The North Bend Rail Trail offers a scenic experience with splendid railroad elements and welcoming trail towns to be enjoyed. Stretching nearly 72 miles from Interstate 77 near Parkersburg (Cedar Grove) to Wolf Summit, the trail travels through an impressive 13 tunnels (10 passable), crosses 36 bridges, and passes through or near an assortment of state, county, and local parks. The trail is also part of the 5,500-mile, coast-to-coast American Discovery Trail.
Though it is easily accessible from Interstates 77 and 79, and it runs parallel to US 50, the trail passes through wild and natural areas. You will find an abundance of wildlife, including deer and beaver, and the farmland surrounding the small, rural communities that grew up along the railroad corridor provide prime bird-watching. The North Bend Rail Trail’s many points of interest and history include the former Stage Coach Inn in Pennsboro, a marble factory, hand-blown glass factories, outlet stores, arts-and-crafts markets, fairs and festivals, sites of train robberies, veterans memorials, a bike shop/general store and the legend of the ghost of tunnel 19, the Silver Run tunnel.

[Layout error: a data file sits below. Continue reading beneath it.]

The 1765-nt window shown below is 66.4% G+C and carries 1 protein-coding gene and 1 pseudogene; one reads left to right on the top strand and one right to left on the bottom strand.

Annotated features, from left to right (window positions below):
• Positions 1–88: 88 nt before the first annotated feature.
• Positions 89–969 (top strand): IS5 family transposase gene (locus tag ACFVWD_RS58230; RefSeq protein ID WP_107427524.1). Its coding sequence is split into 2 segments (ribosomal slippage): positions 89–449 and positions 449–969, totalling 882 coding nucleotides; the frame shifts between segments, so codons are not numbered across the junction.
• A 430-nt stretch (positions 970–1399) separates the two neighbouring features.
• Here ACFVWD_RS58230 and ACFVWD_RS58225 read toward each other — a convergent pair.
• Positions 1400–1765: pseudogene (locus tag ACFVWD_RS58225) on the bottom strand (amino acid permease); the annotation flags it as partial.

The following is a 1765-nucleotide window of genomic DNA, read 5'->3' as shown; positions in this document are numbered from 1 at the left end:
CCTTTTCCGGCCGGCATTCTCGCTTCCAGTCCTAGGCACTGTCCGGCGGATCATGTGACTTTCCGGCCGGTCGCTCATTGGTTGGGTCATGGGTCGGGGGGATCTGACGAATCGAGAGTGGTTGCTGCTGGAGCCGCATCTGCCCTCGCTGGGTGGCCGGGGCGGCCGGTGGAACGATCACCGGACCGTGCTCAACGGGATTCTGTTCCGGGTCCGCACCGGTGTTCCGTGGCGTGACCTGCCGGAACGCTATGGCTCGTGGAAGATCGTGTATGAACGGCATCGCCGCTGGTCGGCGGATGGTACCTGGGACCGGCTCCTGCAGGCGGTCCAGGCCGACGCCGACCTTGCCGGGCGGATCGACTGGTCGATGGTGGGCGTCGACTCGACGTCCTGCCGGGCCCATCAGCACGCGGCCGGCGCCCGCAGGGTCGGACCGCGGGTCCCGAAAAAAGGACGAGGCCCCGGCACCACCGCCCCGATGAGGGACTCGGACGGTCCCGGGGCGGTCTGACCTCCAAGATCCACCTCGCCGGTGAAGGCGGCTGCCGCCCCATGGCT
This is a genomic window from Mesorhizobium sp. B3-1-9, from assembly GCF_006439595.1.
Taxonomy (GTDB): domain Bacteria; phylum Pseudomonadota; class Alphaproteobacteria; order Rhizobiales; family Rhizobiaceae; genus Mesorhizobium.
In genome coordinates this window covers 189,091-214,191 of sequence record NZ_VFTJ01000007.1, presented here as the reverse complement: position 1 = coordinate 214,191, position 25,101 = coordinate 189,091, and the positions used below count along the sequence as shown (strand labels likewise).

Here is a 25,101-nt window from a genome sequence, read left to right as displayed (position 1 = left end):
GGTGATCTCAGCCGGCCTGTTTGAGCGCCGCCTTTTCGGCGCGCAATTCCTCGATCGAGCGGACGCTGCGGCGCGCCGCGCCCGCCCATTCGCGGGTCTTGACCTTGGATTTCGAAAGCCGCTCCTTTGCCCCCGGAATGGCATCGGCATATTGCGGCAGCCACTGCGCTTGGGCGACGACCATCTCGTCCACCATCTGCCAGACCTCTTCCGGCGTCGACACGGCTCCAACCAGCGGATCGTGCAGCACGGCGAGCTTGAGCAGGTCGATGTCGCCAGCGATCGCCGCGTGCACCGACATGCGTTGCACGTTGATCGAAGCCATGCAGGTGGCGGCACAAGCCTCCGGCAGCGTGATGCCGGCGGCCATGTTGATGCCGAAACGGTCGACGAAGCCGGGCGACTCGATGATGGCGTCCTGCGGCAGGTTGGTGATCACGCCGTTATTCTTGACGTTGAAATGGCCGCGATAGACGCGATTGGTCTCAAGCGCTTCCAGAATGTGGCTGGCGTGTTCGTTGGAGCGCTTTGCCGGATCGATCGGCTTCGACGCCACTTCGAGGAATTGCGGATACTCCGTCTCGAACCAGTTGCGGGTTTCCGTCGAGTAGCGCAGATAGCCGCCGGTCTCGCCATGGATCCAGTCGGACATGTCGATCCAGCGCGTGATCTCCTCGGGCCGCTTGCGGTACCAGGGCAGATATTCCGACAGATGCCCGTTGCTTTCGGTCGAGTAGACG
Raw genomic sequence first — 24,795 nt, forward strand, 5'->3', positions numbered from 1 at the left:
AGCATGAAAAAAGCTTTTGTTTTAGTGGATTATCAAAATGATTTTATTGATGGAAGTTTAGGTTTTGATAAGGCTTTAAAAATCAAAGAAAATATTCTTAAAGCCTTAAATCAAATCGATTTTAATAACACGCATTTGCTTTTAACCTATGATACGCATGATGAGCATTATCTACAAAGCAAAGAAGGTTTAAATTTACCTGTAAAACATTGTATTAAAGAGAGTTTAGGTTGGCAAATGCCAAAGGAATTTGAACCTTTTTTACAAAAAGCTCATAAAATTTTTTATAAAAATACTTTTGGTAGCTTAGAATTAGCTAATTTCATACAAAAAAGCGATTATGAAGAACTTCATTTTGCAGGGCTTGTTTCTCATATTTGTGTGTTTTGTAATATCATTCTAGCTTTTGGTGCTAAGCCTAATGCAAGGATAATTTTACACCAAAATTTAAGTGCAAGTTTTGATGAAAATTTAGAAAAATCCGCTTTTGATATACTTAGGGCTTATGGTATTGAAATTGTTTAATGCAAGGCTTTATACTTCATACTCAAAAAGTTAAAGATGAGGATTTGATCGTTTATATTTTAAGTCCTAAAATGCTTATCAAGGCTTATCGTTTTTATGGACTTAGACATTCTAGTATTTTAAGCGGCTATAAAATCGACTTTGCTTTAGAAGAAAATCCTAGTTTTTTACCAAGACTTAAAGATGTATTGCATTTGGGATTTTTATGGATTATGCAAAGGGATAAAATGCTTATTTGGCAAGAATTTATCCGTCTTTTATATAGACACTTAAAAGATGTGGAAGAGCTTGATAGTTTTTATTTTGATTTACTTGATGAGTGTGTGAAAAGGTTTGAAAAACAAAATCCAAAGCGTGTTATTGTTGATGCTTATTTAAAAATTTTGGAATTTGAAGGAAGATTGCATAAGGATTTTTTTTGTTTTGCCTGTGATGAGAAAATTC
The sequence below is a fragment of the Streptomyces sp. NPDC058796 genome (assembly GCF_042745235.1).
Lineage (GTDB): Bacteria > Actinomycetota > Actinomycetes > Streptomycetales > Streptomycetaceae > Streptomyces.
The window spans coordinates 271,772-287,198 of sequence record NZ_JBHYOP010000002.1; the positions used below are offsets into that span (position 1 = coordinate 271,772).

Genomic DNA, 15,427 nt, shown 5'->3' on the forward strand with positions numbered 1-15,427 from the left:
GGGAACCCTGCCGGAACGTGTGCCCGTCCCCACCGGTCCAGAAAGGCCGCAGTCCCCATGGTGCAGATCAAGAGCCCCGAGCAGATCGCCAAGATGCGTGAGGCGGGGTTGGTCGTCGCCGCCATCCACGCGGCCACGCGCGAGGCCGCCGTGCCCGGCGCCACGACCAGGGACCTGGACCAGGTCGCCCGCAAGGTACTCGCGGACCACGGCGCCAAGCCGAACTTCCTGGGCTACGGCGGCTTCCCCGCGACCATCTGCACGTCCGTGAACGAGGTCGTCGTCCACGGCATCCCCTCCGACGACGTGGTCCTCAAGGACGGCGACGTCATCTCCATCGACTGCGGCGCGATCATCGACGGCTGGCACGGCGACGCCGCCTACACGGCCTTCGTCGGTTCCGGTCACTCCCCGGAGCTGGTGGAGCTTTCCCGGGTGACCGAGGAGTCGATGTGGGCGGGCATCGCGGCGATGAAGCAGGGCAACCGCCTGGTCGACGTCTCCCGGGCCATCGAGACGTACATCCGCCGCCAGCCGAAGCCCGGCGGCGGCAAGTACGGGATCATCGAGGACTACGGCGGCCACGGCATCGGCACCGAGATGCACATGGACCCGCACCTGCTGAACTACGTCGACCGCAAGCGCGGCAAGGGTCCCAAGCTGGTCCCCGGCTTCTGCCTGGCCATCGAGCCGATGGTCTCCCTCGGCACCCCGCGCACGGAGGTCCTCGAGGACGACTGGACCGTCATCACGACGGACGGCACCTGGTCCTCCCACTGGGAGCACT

In the tumultuous years before the Civil War and the creation of the state of West Virginia, the rail corridor was constructed by the Baltimore and Ohio Railroad between 1853 and 1857. Thirteen of the railroad’s original tunnels remain. The number 10 tunnel, west of Ellenboro, is 337 feet long and is a “raw,” or natural, tunnel, meaning it was bored through solid rock. Many of the tunnels are quite long and require a flashlight or headlamp to safely navigate them.
The true gem of this trail is the stunning natural scenery. Beyond the spectacular bridges and tunnels, the undisturbed beauty you are exploring makes you feel more like the explorers Lewis and Clark than a 21st century hiker. And like those adventurers, you’re likely to have some wildlife encounters, as well. Black bear, bountiful deer, grouse and more may cross your path.
You’ll also encounter other trail users, particularly near the many quaint towns along the trail that have wholly embraced the rail-trail, building eateries that will satisfy even the hungriest of hikers. Towns such as Cairo, Pennsboro and Salem have all had restaurants pop up next to the trail. The locals are happy to share a story of the old rail line, and the staffs welcome even the sweatiest of customers.
Spring makes for a slightly more difficult ride since the surface hasn’t hardened up yet, especially from equestrian use. But as with all trails, the NBRT’s work crew is busy repairing winter damage to insure good summer and fall riding.